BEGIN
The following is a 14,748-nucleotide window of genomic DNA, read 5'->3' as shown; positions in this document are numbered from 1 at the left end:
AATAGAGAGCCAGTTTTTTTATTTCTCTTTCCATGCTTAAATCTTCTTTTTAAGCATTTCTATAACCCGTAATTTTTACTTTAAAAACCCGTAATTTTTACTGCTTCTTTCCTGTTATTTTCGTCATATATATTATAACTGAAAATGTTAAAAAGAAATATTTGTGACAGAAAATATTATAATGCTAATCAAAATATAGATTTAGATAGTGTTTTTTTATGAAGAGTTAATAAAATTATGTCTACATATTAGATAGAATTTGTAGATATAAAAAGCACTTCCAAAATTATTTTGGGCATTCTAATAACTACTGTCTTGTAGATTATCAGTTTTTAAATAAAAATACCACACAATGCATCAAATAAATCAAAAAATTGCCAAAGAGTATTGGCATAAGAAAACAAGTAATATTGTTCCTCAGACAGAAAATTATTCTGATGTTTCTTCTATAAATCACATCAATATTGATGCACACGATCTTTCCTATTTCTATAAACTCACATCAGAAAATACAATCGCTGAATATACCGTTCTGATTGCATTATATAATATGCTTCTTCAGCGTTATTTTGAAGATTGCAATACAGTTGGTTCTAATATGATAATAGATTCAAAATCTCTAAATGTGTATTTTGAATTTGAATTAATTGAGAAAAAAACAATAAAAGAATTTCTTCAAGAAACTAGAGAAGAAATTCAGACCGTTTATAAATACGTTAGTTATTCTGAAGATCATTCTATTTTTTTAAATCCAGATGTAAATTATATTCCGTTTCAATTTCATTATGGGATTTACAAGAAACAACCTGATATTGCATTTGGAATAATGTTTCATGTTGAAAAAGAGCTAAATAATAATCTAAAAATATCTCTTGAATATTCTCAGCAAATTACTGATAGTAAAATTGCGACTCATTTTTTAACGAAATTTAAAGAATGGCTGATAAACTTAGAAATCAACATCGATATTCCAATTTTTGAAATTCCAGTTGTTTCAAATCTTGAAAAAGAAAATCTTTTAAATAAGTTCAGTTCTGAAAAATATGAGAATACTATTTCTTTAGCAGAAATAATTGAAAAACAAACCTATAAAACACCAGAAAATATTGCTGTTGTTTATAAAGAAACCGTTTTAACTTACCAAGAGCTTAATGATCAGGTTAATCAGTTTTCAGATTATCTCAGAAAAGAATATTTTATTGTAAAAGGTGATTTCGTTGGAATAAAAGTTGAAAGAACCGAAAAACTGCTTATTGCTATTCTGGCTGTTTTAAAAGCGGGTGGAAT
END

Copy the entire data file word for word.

The following is a 14,748-nucleotide window of genomic DNA, read 5'->3' as shown; positions in this document are numbered from 1 at the left end:
AATAGAGAGCCAGTTTTTTTATTTCTCTTTCCATGCTTAAATCTTCTTTTTAAGCATTTCTATAACCCGTAATTTTTACTTTAAAAACCCGTAATTTTTACTGCTTCTTTCCTGTTATTTTCGTCATATATATTATAACTGAAAATGTTAAAAAGAAATATTTGTGACAGAAAATATTATAATGCTAATCAAAATATAGATTTAGATAGTGTTTTTTTATGAAGAGTTAATAAAATTATGTCTACATATTAGATAGAATTTGTAGATATAAAAAGCACTTCCAAAATTATTTTGGGCATTCTAATAACTACTGTCTTGTAGATTATCAGTTTTTAAATAAAAATACCACACAATGCATCAAATAAATCAAAAAATTGCCAAAGAGTATTGGCATAAGAAAACAAGTAATATTGTTCCTCAGACAGAAAATTATTCTGATGTTTCTTCTATAAATCACATCAATATTGATGCACACGATCTTTCCTATTTCTATAAACTCACATCAGAAAATACAATCGCTGAATATACCGTTCTGATTGCATTATATAATATGCTTCTTCAGCGTTATTTTGAAGATTGCAATACAGTTGGTTCTAATATGATAATAGATTCAAAATCTCTAAATGTGTATTTTGAATTTGAATTAATTGAGAAAAAAACAATAAAAGAATTTCTTCAAGAAACTAGAGAAGAAATTCAGACCGTTTATAAATACGTTAGTTATTCTGAAGATCATTCTATTTTTTTAAATCCAGATGTAAATTATATTCCGTTTCAATTTCATTATGGGATTTACAAGAAACAACCTGATATTGCATTTGGAATAATGTTTCATGTTGAAAAAGAGCTAAATAATAATCTAAAAATATCTCTTGAATATTCTCAGCAAATTACTGATAGTAAAATTGCGACTCATTTTTTAACGAAATTTAAAGAATGGCTGATAAACTTAGAAATCAACATCGATATTCCAATTTTTGAAATTCCAGTTGTTTCAAATCTTGAAAAAGAAAATCTTTTAAATAAGTTCAGTTCTGAAAAATATGAGAATACTATTTCTTTAGCAGAAATAATTGAAAAACAAACCTATAAAACACCAGAAAATATTGCTGTTGTTTATAAAGAAACCGTTTTAACTTACCAAGAGCTTAATGATCAGGTTAATCAGTTTTCAGATTATCTCAGAAAAGAATATTTTATTGTAAAAGGTGATTTCGTTGGAATAAAAGTTGAAAGAACCGAAAAACTGCTTATTGCTATTCTGGCTGTTTTAAAAGCGGGTGGAAT